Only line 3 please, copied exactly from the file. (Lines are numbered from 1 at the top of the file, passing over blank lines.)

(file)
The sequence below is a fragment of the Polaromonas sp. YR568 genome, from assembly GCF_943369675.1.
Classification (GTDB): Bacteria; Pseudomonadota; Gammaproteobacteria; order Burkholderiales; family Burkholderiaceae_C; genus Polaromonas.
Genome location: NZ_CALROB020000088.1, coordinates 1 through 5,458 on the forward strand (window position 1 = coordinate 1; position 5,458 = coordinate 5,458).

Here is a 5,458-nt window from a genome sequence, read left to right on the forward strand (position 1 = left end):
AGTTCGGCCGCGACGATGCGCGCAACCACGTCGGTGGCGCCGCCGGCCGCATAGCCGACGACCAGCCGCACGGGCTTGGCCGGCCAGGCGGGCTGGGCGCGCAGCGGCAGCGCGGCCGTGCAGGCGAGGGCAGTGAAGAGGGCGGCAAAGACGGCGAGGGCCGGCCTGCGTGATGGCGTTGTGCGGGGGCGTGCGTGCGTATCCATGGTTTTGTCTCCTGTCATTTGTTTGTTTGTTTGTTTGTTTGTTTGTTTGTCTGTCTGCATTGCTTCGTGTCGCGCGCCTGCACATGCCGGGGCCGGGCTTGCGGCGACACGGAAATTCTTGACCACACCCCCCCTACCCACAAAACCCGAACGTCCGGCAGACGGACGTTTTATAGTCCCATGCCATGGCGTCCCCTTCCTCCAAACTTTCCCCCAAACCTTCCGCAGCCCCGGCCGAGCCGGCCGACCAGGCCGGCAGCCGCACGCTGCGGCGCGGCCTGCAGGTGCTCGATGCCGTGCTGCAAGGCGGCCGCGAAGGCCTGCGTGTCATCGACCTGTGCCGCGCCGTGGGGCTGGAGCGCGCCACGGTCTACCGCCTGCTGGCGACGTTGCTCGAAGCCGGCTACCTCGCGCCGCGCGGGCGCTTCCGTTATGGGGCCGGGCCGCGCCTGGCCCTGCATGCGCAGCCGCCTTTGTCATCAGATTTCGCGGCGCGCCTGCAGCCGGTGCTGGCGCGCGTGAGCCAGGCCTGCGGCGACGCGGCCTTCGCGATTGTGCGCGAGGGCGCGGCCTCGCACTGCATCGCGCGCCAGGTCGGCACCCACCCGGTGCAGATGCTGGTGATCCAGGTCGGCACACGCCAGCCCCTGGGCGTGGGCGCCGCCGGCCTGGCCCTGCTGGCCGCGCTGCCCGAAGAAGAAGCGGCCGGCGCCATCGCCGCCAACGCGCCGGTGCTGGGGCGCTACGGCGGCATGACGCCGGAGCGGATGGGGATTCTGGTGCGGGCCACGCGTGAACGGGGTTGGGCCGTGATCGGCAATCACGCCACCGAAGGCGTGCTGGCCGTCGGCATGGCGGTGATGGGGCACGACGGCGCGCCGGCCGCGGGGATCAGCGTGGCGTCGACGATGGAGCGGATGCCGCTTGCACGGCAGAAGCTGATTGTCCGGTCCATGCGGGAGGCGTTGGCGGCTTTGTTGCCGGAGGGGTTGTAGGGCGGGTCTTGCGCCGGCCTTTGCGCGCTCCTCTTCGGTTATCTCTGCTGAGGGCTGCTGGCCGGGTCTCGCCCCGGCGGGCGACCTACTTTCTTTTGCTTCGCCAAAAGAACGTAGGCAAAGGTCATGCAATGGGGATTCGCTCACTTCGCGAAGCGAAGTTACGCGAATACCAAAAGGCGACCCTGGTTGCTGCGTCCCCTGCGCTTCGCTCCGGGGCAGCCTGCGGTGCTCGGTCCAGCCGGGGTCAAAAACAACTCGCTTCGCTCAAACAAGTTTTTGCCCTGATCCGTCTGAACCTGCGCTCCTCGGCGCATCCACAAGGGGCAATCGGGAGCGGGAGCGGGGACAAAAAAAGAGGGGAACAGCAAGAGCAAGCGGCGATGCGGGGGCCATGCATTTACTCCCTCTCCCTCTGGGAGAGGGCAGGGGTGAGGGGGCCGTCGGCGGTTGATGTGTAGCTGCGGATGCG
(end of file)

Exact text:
Genome location: NZ_CALROB020000088.1, coordinates 1 through 5,458 on the forward strand (window position 1 = coordinate 1; position 5,458 = coordinate 5,458).